It’s a story of fear, survival, and heroism, but there is so much more to it than the popular image of cheerful cockneys “keeping calm and carrying on”.
As we add more events (we’re just putting together our November programme, including a range of shorter, lunchtime, talks – more news on those soon), our page of forthcoming events starts looking a little crowded.
So we’ve put everything onto a Google calendar, which we’ll update as new things go in. This lets you see what’s coming up on a handy ‘month to view’ (which you can change to a week view), so you can plan your viewing. Each entry has a link to take you to the Eventbrite page so you can get more information or book.
After the success of our first charity talk, which – through your generosity – raised £630 for Prostate Cancer UK, we’ve scheduled another event on 20 October.
Emma will be doing her virtual tour of Old Chelsea, to tell us what brought Kings, courtesans, actors and artists to Chelsea from the 1500s up to the trendiest and wealthiest of today. There’s stunning architecture and great stories making this an hour of history and scandal not to be missed.
And, keeping it local, all ticket money will be donated to the Royal Marsden Cancer Charity, based on the Fulham Road. From funding state-of-the-art equipment and groundbreaking research, to creating the best patient environments, the charity helps ensure that the Royal Marsden hospital can continue to provide the very best care and develop life-saving treatments.
There’s no fixed ticket price – just pay what you feel able to donate. You can book tickets below:
Our friend, and fellow guide, Marc Blake has only gone and published a book.
Called ‘Spirit of the Blitz’ this young adult thriller is set during the height of the bombing of London in WW2 and will make a perfect addition to any mystery fan’s bookshelf.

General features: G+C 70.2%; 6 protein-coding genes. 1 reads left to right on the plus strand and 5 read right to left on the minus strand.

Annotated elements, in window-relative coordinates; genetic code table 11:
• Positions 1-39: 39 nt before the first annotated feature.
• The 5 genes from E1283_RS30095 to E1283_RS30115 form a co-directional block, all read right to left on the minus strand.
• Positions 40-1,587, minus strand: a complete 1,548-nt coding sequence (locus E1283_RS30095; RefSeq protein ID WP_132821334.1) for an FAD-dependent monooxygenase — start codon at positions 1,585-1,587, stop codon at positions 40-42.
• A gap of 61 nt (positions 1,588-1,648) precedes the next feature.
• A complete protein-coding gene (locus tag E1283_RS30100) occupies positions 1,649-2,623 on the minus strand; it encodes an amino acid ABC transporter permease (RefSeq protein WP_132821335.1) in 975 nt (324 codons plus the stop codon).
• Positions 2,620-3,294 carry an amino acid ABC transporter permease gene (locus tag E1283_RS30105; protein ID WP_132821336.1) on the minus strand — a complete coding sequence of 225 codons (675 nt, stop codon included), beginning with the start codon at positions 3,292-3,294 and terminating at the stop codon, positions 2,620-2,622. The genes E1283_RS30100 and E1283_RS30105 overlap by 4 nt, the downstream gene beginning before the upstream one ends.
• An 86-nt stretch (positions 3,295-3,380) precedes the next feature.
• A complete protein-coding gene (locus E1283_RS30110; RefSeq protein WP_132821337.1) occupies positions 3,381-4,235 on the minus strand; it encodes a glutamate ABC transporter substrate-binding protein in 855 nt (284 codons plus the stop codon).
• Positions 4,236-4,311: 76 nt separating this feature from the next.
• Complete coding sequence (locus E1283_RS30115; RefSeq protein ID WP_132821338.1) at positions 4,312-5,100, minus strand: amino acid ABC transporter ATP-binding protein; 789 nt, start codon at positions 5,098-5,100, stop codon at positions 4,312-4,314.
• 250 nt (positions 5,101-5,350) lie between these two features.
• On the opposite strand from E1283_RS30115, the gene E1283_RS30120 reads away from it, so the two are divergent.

During the Blitz of 1940, many thousands of Londoners sheltered in the Underground. On the very first day, twelve-year-old William Lumley, his mother, and little sister Aggie are bombed out. Fleeing to the safety of the Tube, they begin a subterranean existence and Will befriends the station marshal, Mr Sands. Although they are protected from the constant bombing above, there is great danger underneath the streets. There’s a gang of spivs as well as temptation and frustration in the form of Will’s fickle cousin Evie. But worst of all an evil, malignant being lurks deep in the tunnels, appearing at night to steal the children away. Only Will has seen the beast, but can he find a way to convince others of the danger amidst the chaos and destruction of war-torn London?
As part of the research for his talk on the life of Churchill, Don has been plotting various locations associated with Sir Winston on the map below (it’s still very much a work in progress, so it’s being added to all the time).
You can see, for example, the addresses where he lived in London, monuments to him or his works, where he went to school, where he’s buried, even where he bought his cigars.
Enjoy exploring the map – and do drop us a line if you think there are other addresses that should be plotted.